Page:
Guest artists to join Bates Gamelan performance

The Bates College Gamelan Orchestra, joined by professional guest artists from Indonesia, performs in concert at 8 p.m. Saturday, March 14, in the Olin Arts Center Concert Hall, 75 Russell St.

A few days earlier, a public workshop in Indonesian dance featuring two guest artists from Saturday’s program takes place at noon Wednesday, March 11, in the Olin concert hall.

Both events are open to the public at no cost. For more information, please contact 207-786-6135 or olinarts@bates.edu.

The March 14 program is dedicated entirely to West Javan, or Sundanese, music. Guest artists include Wahyu Roche, a virtuosic drummer, and Ening Rumbini, a dancer who specializes in “jaipongan,” a popular Sundanese dance. Roche and Rumbini will perform both by themselves and with the orchestra. They will also lead the March 11 dance workshop.

The concert also features singer Rina Oesman, who performs in a classical Indonesian style, and her accompanist, Andrew Bouchard, who plays the “kacapi,” a stringed instrument similar to the zither. All four artists live in Bandung, West Java.

The Bates orchestra will perform music from a variety of Indonesian genres including “tembang Sunda,” a formal style of sung Sundanese poetry, and “degung kawih,” an ornamented style of singing accompanied by the “gamelan degung,” a smaller chamber ensemble used in traditional music of the aristocracy.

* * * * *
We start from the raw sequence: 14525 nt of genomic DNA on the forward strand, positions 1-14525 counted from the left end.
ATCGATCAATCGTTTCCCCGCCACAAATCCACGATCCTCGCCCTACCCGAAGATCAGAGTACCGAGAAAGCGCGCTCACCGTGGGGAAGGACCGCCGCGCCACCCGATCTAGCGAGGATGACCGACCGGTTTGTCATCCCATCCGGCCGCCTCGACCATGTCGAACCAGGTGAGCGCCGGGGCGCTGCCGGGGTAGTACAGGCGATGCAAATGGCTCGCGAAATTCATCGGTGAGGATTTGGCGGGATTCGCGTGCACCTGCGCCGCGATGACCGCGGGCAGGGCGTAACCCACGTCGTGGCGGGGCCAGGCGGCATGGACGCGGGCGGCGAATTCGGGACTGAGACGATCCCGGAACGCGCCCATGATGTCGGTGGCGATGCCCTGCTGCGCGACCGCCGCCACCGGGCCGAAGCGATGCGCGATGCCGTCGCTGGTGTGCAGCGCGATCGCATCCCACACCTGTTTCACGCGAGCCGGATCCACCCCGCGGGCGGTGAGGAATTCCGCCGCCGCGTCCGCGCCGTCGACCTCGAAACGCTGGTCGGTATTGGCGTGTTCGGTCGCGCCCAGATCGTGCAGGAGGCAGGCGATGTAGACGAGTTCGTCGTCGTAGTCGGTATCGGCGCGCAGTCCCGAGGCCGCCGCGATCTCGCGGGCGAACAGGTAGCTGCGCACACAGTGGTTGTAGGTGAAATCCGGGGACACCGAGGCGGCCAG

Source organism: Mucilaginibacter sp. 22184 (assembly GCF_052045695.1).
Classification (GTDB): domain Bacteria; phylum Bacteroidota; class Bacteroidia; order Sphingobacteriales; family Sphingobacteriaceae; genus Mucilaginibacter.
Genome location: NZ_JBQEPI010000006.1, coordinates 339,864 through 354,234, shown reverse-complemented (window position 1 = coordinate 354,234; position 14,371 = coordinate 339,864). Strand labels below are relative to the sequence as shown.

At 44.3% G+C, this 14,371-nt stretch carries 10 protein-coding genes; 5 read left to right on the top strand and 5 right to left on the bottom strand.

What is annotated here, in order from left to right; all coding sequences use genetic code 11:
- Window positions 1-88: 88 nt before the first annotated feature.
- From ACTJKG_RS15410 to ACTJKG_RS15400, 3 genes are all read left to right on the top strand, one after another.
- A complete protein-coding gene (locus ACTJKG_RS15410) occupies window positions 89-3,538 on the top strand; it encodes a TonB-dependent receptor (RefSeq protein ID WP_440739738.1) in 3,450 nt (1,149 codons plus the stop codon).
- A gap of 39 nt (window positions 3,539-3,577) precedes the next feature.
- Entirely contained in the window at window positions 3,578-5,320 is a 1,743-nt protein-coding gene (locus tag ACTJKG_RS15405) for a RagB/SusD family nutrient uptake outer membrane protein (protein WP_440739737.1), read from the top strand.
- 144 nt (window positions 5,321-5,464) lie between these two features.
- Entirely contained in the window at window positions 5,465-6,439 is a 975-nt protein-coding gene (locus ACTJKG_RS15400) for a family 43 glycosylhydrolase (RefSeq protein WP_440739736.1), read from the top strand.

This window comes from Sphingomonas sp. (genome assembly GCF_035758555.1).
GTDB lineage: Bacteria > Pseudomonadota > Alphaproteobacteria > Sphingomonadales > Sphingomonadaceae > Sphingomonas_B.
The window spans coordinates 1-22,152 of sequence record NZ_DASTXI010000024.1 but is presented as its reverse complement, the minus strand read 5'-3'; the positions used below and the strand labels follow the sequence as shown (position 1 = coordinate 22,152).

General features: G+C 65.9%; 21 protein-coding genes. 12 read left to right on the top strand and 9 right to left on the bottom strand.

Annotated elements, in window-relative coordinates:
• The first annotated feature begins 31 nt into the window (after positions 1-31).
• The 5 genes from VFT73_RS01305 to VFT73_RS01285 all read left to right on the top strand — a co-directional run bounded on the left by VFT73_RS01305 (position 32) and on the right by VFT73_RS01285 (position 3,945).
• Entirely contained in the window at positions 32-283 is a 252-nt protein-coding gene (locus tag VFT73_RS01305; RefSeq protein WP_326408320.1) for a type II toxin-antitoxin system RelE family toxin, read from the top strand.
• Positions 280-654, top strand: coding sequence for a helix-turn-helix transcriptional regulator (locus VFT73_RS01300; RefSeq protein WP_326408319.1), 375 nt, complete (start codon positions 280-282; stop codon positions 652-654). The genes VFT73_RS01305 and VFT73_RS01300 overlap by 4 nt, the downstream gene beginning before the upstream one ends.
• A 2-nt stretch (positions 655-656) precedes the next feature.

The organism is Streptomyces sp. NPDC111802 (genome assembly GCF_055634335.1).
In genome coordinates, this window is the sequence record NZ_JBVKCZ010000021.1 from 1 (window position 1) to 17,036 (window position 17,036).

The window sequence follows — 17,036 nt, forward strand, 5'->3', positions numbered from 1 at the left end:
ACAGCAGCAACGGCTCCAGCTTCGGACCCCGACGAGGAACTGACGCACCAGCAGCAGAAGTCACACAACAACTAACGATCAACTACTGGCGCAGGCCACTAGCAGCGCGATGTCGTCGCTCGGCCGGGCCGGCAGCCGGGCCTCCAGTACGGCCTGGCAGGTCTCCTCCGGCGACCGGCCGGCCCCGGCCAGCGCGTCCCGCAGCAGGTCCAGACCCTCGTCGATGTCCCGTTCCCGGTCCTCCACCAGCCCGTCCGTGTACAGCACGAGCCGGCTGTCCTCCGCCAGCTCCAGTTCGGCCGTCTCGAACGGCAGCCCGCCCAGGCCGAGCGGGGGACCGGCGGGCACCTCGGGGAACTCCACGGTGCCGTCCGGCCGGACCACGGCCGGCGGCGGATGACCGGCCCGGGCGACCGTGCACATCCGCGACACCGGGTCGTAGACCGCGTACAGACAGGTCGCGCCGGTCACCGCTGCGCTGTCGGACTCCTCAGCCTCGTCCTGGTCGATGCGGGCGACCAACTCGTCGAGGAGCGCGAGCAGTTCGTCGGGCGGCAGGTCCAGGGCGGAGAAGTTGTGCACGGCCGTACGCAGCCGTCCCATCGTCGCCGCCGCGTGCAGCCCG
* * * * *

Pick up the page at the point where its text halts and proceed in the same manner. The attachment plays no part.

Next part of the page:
Roche is a member of Jugala, a pioneering jaipongan group in Indonesia. The group opened for Mick Jagger in Jakarta in 1989. Roche currently performs as a freelance musician for several groups, has written music for the influential workshop theater founded by the playwright Rendra, and recently released his debut album as a vocalist.

Rumbini is a leading dancer of jaipongan, a modern popular style based on martial arts and village forms of dance. She has performed throughout Southeast Asia.

Unusually for a woman, Oesman studied with several master musicians and began performing when she was young. After winning first place in a prestigious vocal contest, she became a member of Jugala and began to tour internationally.

Bouchard began playing gamelan in 1984 at the University of California, Santa Cruz, under the direction of master drummer Undang Sumarna. From 1995 to 1998 Bouchard studied a variety of traditional instruments in West Java. He received a master’s in ethnomusicology from UCSC.

In addition to public performances, the Bates Gamelan Orchestra makes a distinctive contribution to ceremonial events and is increasingly integrated into the arts and cultural curriculum.

The orchestra will perform on two sets of instruments, a complete Central Javanese set made by an artisan called Mulyadi, and a degung set acquired by the college in 2007 through the generosity of a private donor, Tony Lydgate, of Kaua’i, Hawaii. The degung instruments were made in Bandung, West Java, in 2006 by Asep Ahum.

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